Head to the Farm
The price tag on organic meat, chicken and eggs can be heart-stopping. Conventional lean ground beef at my grocer runs about $5.50 a pound. The organic variety is $8.99. But that’s nothing compared to chicken — $3.99 for conventional vs. $11.99 for organic boneless, skinless chicken breasts. What’s a buyer to do?
“Find a local farm that offers a cow-share or pig-share,” says Jayson Calton. “You can get 1/16 of a cow, or up to 1/2 a cow. Then you get yourself a freezer full of meat. We pay $4.44 a pound for beef no matter what cut it is, whether it’s filet mignon or not.”
By visiting the farm, Jayson says, you can see for yourself that the animals are grass fed and allowed out to pasture instead of being penned. You can talk personally with the farmer and be sure any feed is organic. To find a pasture-based farm in your area that sells meats direct to the consumer, visit EatWild.
Straight from the farm, or from the farmers market, is also a great place to get economical organic eggs, fruits, and vegetables. “Go to farmers market and see what's cheap and affordable,” says Seto. “It will be fresher, and will stay fresher longer, than something that’s imported from Chile.”
Many food items boast claims such as “Made with Organic Ingredients” or “All Natural.” But to really know what you’re paying for, you have to read the nutrient facts, says Mira Calton. “The ingredient list is the last bastion of hope,” says Mira Calton.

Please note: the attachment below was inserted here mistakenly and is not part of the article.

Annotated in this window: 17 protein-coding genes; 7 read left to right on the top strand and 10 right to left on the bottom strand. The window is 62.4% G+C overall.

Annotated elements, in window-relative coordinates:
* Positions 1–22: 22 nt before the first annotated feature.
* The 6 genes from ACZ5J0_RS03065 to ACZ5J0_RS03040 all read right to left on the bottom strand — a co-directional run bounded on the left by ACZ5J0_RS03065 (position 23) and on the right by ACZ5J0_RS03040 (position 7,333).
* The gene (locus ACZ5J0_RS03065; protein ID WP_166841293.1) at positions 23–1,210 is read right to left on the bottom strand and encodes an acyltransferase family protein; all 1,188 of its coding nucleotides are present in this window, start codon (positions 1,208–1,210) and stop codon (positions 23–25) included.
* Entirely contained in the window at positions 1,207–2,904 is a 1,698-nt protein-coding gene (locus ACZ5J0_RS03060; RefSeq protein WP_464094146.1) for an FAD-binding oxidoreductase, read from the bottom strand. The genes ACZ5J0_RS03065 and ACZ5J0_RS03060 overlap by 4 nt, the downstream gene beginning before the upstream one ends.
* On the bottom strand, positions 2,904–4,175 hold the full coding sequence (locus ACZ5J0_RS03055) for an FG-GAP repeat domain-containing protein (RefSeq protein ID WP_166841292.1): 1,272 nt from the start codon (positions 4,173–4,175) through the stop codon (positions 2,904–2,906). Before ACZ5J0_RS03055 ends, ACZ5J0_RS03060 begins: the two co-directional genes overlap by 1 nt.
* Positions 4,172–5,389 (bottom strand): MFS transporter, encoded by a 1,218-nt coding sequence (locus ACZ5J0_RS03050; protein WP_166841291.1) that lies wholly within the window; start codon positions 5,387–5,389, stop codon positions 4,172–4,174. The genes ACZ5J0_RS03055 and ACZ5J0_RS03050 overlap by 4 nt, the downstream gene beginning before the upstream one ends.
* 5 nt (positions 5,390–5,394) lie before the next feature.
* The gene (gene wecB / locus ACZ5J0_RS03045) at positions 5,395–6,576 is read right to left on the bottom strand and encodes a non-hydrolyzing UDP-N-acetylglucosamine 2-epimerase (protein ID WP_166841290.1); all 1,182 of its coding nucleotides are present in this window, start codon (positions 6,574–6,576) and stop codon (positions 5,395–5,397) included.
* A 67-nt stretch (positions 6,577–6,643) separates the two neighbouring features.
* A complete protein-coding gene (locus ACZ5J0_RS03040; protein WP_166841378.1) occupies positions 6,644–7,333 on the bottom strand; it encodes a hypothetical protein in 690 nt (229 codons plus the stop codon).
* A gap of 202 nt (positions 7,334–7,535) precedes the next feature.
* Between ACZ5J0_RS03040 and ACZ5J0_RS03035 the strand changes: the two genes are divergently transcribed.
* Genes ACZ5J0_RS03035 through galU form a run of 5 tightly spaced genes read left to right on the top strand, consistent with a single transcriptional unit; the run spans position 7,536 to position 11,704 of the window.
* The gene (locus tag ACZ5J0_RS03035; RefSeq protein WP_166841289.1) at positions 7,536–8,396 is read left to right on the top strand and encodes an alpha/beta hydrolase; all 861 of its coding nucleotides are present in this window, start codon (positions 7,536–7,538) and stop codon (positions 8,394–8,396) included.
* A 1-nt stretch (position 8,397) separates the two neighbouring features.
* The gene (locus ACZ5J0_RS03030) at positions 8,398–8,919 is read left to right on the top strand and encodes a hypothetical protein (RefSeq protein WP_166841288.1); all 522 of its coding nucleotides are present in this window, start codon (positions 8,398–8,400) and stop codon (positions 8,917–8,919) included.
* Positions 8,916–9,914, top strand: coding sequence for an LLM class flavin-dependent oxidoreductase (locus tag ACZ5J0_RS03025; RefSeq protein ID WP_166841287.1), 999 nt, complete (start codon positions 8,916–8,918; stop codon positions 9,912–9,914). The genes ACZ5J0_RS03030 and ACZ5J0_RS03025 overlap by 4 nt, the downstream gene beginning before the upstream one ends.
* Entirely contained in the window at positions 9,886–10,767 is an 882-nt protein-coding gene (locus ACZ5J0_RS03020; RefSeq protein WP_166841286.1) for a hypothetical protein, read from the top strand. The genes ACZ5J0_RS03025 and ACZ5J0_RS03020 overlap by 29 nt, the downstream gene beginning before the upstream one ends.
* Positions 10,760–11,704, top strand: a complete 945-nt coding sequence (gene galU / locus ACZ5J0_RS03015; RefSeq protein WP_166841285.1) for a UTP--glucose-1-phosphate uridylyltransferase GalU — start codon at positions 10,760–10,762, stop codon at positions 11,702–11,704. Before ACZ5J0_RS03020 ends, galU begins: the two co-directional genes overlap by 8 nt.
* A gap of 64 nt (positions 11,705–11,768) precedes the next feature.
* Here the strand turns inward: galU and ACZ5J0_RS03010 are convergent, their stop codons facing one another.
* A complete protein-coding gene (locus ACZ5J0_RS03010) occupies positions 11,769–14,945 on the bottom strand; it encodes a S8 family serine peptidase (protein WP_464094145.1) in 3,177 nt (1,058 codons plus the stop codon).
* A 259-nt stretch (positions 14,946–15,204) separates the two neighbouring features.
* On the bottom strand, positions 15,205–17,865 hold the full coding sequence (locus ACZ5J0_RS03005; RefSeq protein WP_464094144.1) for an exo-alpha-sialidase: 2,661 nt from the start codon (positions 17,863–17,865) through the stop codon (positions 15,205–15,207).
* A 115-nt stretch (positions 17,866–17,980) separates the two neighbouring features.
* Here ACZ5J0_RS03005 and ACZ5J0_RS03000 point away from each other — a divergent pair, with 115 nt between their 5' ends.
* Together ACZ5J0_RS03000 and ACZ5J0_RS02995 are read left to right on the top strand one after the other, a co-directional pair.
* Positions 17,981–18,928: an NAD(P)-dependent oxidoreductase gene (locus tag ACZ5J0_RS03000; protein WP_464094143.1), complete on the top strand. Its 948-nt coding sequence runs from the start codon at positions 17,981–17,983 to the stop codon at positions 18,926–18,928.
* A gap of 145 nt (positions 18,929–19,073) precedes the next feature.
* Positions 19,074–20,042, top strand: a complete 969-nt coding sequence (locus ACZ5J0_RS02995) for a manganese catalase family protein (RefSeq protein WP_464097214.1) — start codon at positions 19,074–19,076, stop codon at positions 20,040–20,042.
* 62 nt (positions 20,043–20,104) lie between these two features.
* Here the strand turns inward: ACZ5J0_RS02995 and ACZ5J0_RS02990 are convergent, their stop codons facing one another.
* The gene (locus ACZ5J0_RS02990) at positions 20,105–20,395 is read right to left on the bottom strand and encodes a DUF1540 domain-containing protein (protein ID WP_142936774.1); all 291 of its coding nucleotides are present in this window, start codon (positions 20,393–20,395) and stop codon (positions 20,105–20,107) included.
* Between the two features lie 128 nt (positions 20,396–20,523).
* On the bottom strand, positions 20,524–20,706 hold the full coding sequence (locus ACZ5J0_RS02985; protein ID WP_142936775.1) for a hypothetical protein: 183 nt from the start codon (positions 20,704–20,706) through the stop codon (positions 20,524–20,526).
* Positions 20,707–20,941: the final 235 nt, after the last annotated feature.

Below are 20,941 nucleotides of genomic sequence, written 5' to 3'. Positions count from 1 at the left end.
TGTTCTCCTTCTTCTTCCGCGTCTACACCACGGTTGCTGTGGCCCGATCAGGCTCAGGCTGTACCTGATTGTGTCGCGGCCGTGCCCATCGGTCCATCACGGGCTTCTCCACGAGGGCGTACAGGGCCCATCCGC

If the box says “all natural” but the ingredient list contains offenders such as corn syrup, soy lecithin or isoflavones, odds are it contains genetically modified organisms (GMOs), which have been engineered to resist pesticides and to kill the pests who try to destroy the plant as it is growing. Corn and soy are among the most abundant GM foods, says Mira Calton. “People shouldn’t be wasting their money on products that still have GMOs,” she says.
To avoid GM foods, look for the USDA Organic or “Non-GMO Project” verified labels. Or check out the Center for Food Safety’s grocery store app, that allows you to quickly search an item to see if it is GM-free. This way you’ll know before you buy whether a product is worth its premium price tag.
Stick With Safe Non-Organics
Not every food you buy needs to be organic, because not every food has the same pesticide load. The Environmental Working Group has identified the “Clean 15” fruits and vegetables that have the lowest pesticide risk. So feel no guilt when you buy the conventional, and cheaper, asparagus, avocados, cabbage, cantaloupe, sweet corn, eggplant, grapefruit, kiwi, mangos, mushrooms, onions, papayas, pineapples, frozen sweet peas, and sweet potatoes.
If you want to avoid GM foods as well as pesticides, the Caltons recommend you steer clear of papaya and corn. Foods worth the organic investment, due to the pesticide usage, are the “Dirty Dozen” and include apples, celery, cherry tomatoes, cucumbers, grapes, hot peppers, imported nectarines, peaches, potatoes, spinach, strawberries, sweet bell peppers, kale/collard greens and summer squash.
— Cynthia Ramnarace